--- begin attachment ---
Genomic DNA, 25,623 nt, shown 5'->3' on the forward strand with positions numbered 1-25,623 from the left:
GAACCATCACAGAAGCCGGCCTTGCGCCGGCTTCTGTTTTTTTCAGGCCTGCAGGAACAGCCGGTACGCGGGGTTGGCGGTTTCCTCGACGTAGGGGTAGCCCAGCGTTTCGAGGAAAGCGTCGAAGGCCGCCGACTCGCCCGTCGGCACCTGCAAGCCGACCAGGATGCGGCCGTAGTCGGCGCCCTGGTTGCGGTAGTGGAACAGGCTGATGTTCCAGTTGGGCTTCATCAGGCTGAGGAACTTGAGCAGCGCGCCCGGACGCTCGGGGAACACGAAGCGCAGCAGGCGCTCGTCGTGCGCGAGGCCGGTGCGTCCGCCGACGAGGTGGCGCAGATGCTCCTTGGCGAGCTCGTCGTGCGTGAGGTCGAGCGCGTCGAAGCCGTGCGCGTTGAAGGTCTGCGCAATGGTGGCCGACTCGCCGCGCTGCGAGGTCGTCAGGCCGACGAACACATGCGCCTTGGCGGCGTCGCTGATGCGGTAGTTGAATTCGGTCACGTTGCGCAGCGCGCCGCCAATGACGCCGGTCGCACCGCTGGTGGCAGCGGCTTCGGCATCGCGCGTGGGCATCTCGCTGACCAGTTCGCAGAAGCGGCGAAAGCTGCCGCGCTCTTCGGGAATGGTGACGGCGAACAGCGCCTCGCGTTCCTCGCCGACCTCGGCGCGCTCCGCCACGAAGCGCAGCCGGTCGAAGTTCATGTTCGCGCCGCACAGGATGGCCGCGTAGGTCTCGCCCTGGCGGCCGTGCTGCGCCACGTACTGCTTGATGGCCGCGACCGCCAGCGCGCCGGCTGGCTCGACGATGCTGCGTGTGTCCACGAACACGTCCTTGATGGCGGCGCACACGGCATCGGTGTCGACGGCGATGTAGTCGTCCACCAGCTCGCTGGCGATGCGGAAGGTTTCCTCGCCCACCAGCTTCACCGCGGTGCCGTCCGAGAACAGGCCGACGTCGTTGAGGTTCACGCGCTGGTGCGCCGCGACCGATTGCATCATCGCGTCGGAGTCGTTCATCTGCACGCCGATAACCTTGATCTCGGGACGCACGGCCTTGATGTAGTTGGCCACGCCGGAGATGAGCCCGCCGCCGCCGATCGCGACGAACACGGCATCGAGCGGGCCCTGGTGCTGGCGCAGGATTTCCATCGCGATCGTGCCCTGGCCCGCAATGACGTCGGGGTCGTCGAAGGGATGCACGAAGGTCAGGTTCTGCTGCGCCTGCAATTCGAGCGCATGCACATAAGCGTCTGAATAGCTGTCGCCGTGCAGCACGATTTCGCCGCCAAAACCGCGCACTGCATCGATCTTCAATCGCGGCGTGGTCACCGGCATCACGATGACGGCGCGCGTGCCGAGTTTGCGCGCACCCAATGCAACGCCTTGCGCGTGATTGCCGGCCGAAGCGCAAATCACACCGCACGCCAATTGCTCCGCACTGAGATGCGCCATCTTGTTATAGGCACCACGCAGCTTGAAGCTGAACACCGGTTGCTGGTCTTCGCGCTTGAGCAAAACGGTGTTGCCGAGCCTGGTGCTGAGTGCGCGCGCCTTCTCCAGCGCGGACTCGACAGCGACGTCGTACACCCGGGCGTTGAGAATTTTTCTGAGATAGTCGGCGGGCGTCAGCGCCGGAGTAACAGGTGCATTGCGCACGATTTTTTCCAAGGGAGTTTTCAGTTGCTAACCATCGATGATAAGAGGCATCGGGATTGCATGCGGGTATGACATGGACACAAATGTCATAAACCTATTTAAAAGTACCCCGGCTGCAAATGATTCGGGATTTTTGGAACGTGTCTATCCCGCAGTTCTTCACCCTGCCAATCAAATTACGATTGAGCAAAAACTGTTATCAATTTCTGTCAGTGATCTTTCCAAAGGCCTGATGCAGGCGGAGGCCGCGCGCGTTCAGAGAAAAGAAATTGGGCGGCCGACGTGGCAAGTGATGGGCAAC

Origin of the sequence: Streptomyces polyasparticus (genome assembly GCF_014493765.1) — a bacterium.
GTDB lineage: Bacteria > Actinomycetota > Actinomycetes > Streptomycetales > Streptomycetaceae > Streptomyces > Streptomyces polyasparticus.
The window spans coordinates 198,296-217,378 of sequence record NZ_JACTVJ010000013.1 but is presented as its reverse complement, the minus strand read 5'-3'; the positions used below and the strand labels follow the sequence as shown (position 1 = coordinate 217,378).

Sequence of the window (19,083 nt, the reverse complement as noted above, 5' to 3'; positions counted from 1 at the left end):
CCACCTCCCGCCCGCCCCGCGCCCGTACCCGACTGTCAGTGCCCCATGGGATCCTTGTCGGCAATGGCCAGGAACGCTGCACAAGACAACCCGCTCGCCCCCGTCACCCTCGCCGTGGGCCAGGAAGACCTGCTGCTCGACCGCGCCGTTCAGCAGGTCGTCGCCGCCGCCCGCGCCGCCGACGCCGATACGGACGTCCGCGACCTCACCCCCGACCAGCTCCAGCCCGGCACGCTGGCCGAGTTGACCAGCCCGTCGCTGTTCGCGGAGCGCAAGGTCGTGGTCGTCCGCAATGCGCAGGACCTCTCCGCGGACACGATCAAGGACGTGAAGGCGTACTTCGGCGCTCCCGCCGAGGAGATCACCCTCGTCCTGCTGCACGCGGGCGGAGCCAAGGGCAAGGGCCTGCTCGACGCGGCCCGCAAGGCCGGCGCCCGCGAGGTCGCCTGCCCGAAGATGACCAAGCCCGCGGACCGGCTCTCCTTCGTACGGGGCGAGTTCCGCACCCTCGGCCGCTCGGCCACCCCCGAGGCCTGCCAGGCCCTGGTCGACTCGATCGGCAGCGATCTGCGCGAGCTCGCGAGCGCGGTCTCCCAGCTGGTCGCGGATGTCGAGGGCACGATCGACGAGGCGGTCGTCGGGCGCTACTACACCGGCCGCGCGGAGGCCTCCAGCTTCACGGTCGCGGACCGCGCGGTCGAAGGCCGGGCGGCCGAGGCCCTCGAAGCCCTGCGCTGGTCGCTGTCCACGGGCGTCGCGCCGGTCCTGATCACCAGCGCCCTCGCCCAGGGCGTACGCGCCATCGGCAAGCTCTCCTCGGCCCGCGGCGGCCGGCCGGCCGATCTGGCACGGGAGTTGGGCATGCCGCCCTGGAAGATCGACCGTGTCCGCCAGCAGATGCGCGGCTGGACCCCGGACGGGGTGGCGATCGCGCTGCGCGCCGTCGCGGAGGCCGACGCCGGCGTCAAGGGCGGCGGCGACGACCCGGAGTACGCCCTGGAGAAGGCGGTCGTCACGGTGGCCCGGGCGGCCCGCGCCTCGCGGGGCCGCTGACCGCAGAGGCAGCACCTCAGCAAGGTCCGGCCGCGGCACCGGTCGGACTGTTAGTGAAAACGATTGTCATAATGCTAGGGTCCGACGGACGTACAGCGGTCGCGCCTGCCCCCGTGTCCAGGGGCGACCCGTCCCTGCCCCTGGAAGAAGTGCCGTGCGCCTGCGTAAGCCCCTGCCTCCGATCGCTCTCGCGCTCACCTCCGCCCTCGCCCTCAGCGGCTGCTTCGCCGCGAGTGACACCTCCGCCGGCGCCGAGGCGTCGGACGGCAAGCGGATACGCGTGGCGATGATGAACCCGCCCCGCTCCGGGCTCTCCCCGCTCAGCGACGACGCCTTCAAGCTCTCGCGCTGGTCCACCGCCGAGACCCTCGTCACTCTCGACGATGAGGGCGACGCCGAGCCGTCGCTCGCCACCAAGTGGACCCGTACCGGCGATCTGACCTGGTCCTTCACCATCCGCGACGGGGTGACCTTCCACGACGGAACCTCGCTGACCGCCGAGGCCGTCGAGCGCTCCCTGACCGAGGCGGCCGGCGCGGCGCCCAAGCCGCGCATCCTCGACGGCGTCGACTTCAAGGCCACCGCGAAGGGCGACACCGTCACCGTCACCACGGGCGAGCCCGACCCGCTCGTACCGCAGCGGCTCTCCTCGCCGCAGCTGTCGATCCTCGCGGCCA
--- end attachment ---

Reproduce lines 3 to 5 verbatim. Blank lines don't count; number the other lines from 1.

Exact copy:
Origin of the sequence: Streptomyces polyasparticus (genome assembly GCF_014493765.1) — a bacterium.
GTDB lineage: Bacteria > Actinomycetota > Actinomycetes > Streptomycetales > Streptomycetaceae > Streptomyces > Streptomyces polyasparticus.
The window spans coordinates 198,296-217,378 of sequence record NZ_JACTVJ010000013.1 but is presented as its reverse complement, the minus strand read 5'-3'; the positions used below and the strand labels follow the sequence as shown (position 1 = coordinate 217,378).